Marla and I were looking at our calendar this week, trying to see what was ahead of us. It seemed like our time was running out, despite having more than three months left. I think it has mostly to do with some weekend travel plans during the warmer months ahead. But it seems now like the last six months have gone by quite quickly. Our daily/weekly routines have become quite normal and it seems difficult to remember what our Winnipeg routines were like.
It has been gratifying to see the progress many of our students have made. Some have left us to join formal classes and have returned quite confident and comfortable speaking German. And many return to our monthly potlucks just to say hi. We realize that not everyone will stay around to learn German, but we hope that Friedenshaus will remain a place where new and old visitors will feel welcome.
We enjoyed our second Sewing Circle this evening. While Marla and Jen were downstairs working on quilts, I was able to spend my time with some of the children. We played games, drew a bit and just hung out together. It’s lovely to see these children enjoying growing up in a safe place, going to school and simply “being kids”. I shudder to imagine where some of them have been and what they’ve experienced. But this evening, they were just kids.
In class earlier today, we discussed a song by a German group called “Die Prinzen”. The song (“Deutschland ist”/Germany is) discusses the many aspects of German life in a humorous but also critical way. And in the chorus, the band shares that “all of this is Germany”. I asked my students to reflect how they would complete the sentence “Germany is….” Many mentioned safety, protection for our children, order, respect for elders. I asked them to consider how Germany might look in twenty years and how they have an opportunity to complete that sentence themselves and shape the future of this country. I certainly look forward to seeing how Germany will change with time.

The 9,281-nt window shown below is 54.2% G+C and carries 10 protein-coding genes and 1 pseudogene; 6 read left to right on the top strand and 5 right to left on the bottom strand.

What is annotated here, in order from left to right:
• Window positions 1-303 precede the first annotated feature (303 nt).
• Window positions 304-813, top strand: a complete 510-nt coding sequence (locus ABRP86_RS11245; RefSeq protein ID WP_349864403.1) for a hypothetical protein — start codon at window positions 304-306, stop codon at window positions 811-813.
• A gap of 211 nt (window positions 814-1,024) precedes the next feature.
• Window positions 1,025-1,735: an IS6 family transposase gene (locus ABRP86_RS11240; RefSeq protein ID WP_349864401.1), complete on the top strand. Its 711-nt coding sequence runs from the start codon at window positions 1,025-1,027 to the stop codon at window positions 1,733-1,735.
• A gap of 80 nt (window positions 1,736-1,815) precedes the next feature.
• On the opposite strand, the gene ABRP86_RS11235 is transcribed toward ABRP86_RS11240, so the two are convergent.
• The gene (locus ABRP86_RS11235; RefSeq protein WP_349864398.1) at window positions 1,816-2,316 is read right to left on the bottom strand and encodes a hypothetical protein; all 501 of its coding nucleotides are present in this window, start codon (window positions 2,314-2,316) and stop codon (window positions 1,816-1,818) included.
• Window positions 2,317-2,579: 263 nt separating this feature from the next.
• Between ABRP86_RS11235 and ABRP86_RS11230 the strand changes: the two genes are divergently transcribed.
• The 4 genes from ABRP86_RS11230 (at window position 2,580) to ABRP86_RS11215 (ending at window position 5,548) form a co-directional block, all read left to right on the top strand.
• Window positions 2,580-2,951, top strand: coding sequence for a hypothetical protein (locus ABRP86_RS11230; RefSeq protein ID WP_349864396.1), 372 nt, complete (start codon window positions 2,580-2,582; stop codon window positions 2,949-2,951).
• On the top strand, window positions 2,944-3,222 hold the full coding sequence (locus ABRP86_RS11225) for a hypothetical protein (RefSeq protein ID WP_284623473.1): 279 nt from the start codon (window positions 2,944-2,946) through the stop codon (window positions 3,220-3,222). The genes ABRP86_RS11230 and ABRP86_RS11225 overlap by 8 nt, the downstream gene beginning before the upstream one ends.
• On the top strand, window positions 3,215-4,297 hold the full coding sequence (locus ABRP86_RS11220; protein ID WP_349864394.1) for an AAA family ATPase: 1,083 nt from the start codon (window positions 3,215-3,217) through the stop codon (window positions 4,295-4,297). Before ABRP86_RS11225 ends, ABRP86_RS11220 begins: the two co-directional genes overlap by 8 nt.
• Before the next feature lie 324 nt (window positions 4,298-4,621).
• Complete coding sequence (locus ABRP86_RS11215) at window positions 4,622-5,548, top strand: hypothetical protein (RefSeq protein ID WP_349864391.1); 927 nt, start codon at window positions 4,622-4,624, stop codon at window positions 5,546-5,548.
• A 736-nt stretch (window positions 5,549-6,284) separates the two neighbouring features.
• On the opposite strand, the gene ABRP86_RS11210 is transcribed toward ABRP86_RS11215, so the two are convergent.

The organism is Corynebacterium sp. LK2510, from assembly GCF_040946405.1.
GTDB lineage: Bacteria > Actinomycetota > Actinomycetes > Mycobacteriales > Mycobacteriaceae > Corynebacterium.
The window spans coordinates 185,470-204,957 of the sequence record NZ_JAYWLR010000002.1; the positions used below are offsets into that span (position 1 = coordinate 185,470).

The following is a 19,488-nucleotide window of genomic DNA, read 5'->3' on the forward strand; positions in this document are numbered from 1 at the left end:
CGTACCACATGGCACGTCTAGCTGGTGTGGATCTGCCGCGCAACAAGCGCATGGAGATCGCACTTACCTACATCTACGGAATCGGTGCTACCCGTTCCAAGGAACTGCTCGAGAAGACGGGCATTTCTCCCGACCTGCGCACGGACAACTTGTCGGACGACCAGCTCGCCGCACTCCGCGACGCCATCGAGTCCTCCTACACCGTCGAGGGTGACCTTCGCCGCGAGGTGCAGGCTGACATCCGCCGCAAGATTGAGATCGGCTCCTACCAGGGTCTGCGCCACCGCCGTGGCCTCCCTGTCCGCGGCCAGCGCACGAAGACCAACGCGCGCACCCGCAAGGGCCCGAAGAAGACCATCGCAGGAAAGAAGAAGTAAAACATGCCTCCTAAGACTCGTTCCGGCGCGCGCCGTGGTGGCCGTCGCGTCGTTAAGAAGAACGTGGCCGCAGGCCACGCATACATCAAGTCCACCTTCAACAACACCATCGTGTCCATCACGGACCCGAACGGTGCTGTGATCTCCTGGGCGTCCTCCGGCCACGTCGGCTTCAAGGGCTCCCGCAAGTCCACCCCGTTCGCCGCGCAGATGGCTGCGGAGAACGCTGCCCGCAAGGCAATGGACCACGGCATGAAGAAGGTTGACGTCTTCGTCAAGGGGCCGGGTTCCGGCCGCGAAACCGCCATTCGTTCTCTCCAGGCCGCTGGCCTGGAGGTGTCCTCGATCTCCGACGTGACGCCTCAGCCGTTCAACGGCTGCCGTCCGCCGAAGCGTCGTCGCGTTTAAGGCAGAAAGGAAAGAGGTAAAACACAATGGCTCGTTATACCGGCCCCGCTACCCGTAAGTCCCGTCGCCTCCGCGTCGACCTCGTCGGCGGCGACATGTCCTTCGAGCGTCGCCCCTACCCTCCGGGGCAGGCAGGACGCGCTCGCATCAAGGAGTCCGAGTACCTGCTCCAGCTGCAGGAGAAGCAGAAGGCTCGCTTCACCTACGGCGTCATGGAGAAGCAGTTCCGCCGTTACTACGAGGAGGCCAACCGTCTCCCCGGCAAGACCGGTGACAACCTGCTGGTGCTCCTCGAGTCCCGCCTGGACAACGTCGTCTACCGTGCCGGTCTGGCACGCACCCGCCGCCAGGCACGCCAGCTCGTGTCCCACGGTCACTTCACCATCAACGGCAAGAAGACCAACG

German Word of the Week: “Sicherheitskontrolle” (security check). When our students mentioned security as something “Germany is”, we were reminded of our visit to a soccer game on Saturday. On the way in, security guards (standing shoulder to shoulder in front of the entrance) let us know that we could not bring our backpacks in. We had packed some extra jackets and snacks and thought they would simply look in the bags, but we had to walk back and check our bags for 5 €. If you have nothing to hide, security should be comforting. But …